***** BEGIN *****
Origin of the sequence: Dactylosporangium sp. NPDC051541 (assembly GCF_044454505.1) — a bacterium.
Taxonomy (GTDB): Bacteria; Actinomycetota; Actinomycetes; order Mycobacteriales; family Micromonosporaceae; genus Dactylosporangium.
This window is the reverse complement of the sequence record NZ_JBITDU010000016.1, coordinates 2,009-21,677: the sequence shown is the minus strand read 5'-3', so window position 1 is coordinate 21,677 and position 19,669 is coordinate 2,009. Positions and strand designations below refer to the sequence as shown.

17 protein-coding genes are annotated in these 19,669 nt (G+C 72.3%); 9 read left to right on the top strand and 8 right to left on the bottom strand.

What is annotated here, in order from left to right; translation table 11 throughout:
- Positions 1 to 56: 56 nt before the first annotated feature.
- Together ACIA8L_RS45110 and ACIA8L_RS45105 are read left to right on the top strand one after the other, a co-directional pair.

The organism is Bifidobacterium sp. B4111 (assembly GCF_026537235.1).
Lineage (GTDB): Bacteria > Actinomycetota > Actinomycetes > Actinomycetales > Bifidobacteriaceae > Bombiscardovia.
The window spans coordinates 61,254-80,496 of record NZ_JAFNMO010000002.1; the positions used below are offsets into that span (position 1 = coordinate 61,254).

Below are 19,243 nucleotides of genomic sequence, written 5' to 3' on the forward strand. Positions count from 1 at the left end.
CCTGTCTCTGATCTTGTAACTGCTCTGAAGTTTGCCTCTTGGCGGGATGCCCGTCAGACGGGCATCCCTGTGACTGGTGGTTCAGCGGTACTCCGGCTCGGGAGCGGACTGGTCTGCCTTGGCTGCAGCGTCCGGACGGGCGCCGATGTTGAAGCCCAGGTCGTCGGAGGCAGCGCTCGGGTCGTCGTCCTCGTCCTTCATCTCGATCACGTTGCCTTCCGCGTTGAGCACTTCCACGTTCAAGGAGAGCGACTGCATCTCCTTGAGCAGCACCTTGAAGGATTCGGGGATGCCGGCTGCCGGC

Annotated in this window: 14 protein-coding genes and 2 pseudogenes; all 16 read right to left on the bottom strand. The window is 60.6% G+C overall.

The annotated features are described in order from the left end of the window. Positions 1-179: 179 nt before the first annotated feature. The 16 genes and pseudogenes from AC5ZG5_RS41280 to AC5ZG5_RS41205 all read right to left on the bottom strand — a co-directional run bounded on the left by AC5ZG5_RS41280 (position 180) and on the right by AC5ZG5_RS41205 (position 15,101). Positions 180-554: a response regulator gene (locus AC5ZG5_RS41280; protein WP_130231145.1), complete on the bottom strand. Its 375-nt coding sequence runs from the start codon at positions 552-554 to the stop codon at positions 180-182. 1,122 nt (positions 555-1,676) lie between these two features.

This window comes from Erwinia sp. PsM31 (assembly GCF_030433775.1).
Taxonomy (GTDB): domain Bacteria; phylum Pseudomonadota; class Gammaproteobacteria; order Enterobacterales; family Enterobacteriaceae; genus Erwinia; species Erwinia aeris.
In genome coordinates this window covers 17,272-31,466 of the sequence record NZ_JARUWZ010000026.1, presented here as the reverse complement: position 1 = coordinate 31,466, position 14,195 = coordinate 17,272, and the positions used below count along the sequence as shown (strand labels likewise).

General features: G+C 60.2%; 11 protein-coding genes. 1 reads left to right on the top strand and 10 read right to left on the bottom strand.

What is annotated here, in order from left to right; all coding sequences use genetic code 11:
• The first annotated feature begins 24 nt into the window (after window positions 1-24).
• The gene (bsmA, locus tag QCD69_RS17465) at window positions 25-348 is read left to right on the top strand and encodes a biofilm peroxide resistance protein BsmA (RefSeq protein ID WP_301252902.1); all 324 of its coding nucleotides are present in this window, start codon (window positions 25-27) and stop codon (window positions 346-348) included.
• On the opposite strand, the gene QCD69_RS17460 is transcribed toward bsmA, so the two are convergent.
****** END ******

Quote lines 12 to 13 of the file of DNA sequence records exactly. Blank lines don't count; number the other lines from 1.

CCTGTCTCTGATCTTGTAACTGCTCTGAAGTTTGCCTCTTGGCGGGATGCCCGTCAGACGGGCATCCCTGTGACTGGTGGTTCAGCGGTACTCCGGCTCGGGAGCGGACTGGTCTGCCTTGGCTGCAGCGTCCGGACGGGCGCCGATGTTGAAGCCCAGGTCGTCGGAGGCAGCGCTCGGGTCGTCGTCCTCGTCCTTCATCTCGATCACGTTGCCTTCCGCGTTGAGCACTTCCACGTTCAAGGAGAGCGACTGCATCTCCTTGAGCAGCACCTTGAAGGATTCGGGGATGCCGGCTGCCGGC

Annotated in this window: 14 protein-coding genes and 2 pseudogenes; all 16 read right to left on the bottom strand. The window is 60.6% G+C overall.